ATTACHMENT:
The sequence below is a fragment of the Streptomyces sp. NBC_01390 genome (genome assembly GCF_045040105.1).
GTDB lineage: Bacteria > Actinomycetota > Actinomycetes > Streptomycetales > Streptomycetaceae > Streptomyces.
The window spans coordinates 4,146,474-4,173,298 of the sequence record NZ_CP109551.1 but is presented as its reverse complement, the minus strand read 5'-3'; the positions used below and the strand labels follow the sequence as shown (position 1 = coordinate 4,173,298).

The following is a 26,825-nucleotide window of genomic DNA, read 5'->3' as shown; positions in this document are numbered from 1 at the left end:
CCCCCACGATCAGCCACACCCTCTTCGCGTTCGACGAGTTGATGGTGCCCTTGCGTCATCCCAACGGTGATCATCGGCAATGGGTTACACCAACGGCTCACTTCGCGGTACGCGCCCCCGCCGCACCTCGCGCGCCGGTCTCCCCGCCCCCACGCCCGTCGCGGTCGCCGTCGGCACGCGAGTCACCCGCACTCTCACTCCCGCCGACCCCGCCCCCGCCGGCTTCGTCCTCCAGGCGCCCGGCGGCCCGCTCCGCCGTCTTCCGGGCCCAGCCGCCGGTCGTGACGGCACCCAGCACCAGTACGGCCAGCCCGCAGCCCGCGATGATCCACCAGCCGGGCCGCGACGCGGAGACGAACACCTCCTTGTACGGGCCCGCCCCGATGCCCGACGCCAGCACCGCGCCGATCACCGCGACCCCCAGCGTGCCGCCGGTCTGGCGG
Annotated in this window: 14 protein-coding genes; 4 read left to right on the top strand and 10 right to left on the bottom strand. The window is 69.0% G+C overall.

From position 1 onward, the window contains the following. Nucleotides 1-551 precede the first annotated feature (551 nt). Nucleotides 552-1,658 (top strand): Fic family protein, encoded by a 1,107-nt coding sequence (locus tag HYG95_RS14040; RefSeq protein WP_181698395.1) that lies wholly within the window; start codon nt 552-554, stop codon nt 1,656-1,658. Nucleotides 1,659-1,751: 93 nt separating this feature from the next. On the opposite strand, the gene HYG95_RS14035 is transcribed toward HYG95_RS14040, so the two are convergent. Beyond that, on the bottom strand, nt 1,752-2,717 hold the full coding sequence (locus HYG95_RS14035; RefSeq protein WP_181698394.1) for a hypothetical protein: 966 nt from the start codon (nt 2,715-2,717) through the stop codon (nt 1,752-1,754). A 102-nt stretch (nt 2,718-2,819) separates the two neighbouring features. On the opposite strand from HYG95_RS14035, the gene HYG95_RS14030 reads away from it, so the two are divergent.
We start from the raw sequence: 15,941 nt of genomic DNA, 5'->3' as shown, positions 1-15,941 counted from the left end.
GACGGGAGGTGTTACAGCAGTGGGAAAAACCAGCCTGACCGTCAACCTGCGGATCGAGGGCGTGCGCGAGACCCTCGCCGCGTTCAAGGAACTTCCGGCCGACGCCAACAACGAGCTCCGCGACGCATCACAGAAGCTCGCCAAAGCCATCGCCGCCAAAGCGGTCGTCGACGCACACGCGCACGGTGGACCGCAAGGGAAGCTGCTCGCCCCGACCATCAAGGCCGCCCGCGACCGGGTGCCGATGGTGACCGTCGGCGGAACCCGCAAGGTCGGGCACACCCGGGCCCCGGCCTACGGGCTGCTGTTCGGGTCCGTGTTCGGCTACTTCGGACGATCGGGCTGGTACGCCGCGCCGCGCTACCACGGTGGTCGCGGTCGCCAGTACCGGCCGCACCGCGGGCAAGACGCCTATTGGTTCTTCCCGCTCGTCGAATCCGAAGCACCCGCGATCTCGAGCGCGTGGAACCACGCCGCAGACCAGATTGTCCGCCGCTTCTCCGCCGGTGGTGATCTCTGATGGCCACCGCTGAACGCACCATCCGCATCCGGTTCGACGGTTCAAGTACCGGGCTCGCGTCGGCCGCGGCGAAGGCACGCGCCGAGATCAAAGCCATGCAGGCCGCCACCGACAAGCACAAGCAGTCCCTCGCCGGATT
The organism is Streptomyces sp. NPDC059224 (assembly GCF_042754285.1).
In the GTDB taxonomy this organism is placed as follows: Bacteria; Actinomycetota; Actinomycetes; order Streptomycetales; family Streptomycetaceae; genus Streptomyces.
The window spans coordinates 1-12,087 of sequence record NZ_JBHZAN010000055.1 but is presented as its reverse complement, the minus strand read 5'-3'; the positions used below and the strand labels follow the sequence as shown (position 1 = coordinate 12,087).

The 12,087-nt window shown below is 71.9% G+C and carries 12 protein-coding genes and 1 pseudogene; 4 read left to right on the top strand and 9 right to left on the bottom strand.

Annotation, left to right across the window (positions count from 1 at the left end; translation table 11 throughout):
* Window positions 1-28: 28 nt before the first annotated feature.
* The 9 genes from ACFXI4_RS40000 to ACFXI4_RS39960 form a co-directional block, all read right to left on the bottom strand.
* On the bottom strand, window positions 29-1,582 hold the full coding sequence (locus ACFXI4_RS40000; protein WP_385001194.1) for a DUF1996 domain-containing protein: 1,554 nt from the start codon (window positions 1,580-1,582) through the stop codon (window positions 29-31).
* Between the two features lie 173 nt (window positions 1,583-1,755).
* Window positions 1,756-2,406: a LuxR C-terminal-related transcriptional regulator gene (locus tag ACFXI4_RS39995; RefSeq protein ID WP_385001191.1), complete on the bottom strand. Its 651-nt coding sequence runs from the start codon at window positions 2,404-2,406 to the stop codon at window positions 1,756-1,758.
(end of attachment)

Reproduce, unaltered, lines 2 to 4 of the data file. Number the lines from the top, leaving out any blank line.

GTDB lineage: Bacteria > Actinomycetota > Actinomycetes > Streptomycetales > Streptomycetaceae > Streptomyces.
The window spans coordinates 4,146,474-4,173,298 of the sequence record NZ_CP109551.1 but is presented as its reverse complement, the minus strand read 5'-3'; the positions used below and the strand labels follow the sequence as shown (position 1 = coordinate 4,173,298).

The following is a 26,825-nucleotide window of genomic DNA, read 5'->3' as shown; positions in this document are numbered from 1 at the left end: